IT is easy to understand Government’s frustrations at the slow pace at which the e-voucher, the subsistence farmer’s passport to a successful season, is being activated.
Under the electronified Farmer Input Support Programme (FISP as it is better known), the e-voucher gives the farmer (typically one working a patch in a rural or peri-urban setting) access to the agricultural inputs needed to make a success of their endeavours on the land.
Without this support, many cannot grow a single stalk of maize or sorghum.
For a contribution of K400, the electronic voucher allows the farmer walk into an agro supplies dealer and collect seed, fertiliser and the chemicals needed to deal with the diseases and pesticides their chosen crop may be susceptible to.
As of this week figures given by the appropriate departments show that over 3,600 farmers had already paid their contribution into their e-voucher accounts but hundreds of them have not yet picked up the hoes.
After a harvest season spent grouching about the poor price offered for the national staple food maize by the Food Reserve Agency and other buyers, no farmer wants to waste the little money they may still have in their wallets and purses on an enterprise they have no guarantee of seeing to its end.
It is not surprising then that the delays in the activation of the e-voucher, first introduced last season, have caused considerable consternation among a large section of the farmers who need this subsidy.
For as Minister of Finance Felix Mutati notes, it is a very short window open to farmers in which they must carry out all the preparations for a successful season; preparing the ground and collecting the needed inputs.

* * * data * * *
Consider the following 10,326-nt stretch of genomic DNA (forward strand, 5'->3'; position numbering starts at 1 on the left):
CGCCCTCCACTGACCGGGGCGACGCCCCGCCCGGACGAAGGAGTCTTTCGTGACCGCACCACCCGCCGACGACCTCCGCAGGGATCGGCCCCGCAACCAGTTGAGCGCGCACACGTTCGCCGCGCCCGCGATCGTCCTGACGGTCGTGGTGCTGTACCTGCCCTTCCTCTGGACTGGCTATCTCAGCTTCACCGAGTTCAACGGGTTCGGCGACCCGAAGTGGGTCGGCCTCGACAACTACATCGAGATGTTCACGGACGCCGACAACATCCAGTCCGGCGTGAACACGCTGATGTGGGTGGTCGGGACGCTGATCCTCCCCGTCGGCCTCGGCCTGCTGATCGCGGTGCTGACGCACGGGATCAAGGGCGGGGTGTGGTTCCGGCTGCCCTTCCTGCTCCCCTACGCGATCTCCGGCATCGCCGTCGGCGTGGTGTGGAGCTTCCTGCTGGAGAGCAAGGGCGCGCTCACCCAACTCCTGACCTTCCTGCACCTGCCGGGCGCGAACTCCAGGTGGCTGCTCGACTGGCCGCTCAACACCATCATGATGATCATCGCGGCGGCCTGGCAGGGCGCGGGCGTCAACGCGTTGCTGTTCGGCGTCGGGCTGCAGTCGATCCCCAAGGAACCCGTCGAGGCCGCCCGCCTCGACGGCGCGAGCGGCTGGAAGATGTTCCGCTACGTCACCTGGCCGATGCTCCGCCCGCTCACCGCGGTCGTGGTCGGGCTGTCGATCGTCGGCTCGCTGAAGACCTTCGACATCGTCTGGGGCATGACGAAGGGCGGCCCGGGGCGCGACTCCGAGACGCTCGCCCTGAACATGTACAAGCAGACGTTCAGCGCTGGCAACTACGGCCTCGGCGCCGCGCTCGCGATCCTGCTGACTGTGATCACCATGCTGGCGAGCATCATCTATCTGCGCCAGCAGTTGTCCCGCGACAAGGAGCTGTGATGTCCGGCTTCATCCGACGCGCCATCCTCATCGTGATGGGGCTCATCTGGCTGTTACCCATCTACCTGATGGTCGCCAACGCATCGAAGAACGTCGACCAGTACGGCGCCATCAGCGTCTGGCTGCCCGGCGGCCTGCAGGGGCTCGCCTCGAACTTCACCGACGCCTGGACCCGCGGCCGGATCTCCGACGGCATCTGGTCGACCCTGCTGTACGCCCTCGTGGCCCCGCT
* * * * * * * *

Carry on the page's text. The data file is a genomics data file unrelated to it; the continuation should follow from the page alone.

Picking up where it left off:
The move by the Government to engage a number of banks and mobile payment solution providers in the e-voucher programme was designed to help erease out all the irritating folds in the system and provide a stress-free arrangement in which inputs were available where and when needed.
For this, the Zambia National Commercial Bank (ZANACO) must be saluted for completing its distribution of 49 000 cards to farmers for the 2017/2018 farming season. This brings 233,000 the number of cards it has distributed since inception of the programme in 2015, nearly a quarter of the government’s target of 1 million farmers it wants to see signed up to the programme.
That is a target that must be attained as soon as possible for the e-voucher opens up immense opportunities for our farmers.
Because it amplifies the choice of inputs for farmers engaged in both crops and livestock rearing, for the enterprising, the e-voucher is more than enough incentive they need to diversity the range of activities they can be involved in beyond the traditional maize.
Under the old FISP, government distributed only seed and fertiliser, but in this ‘e-voucher version’ farmers are at liberty to choose to grow any other crop besides maize. Those in livestock can use the facility to purchase feed while others can get farming implements.
For the banks involved in the programme, there cannot be a better way to reach their own financial inclusion goals. And the figures are encouraging.
During the 2015/2016 farming season, 241,000 farmers across the 13 pilot districts in Southern, Lusaka, Central and Copperbelt Provinces received the input subsidy through pre-paid VISA bank cards.
It is in their interest to make the programme a resounding success.